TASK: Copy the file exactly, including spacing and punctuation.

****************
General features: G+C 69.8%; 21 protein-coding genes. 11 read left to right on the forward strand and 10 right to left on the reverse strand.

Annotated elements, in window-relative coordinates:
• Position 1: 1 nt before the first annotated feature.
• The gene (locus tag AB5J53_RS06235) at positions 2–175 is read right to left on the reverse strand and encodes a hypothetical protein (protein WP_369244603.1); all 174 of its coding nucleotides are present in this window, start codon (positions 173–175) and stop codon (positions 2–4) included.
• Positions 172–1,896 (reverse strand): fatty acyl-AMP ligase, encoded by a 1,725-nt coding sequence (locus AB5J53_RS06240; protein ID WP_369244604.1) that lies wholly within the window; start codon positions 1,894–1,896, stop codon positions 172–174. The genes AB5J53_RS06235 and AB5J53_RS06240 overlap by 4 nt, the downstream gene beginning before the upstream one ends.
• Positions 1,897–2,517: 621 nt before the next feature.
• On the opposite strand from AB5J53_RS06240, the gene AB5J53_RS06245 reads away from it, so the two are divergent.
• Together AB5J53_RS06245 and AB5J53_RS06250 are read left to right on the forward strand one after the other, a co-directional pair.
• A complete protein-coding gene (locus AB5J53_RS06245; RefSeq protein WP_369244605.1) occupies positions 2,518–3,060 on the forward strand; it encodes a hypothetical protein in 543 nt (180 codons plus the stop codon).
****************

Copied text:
General features: G+C 69.8%; 21 protein-coding genes. 11 read left to right on the forward strand and 10 right to left on the reverse strand.

Annotated elements, in window-relative coordinates:
• Position 1: 1 nt before the first annotated feature.
• The gene (locus tag AB5J53_RS06235) at positions 2–175 is read right to left on the reverse strand and encodes a hypothetical protein (protein WP_369244603.1); all 174 of its coding nucleotides are present in this window, start codon (positions 173–175) and stop codon (positions 2–4) included.
• Positions 172–1,896 (reverse strand): fatty acyl-AMP ligase, encoded by a 1,725-nt coding sequence (locus AB5J53_RS06240; protein ID WP_369244604.1) that lies wholly within the window; start codon positions 1,894–1,896, stop codon positions 172–174. The genes AB5J53_RS06235 and AB5J53_RS06240 overlap by 4 nt, the downstream gene beginning before the upstream one ends.
• Positions 1,897–2,517: 621 nt before the next feature.
• On the opposite strand from AB5J53_RS06240, the gene AB5J53_RS06245 reads away from it, so the two are divergent.
• Together AB5J53_RS06245 and AB5J53_RS06250 are read left to right on the forward strand one after the other, a co-directional pair.
• A complete protein-coding gene (locus AB5J53_RS06245; RefSeq protein WP_369244605.1) occupies positions 2,518–3,060 on the forward strand; it encodes a hypothetical protein in 543 nt (180 codons plus the stop codon).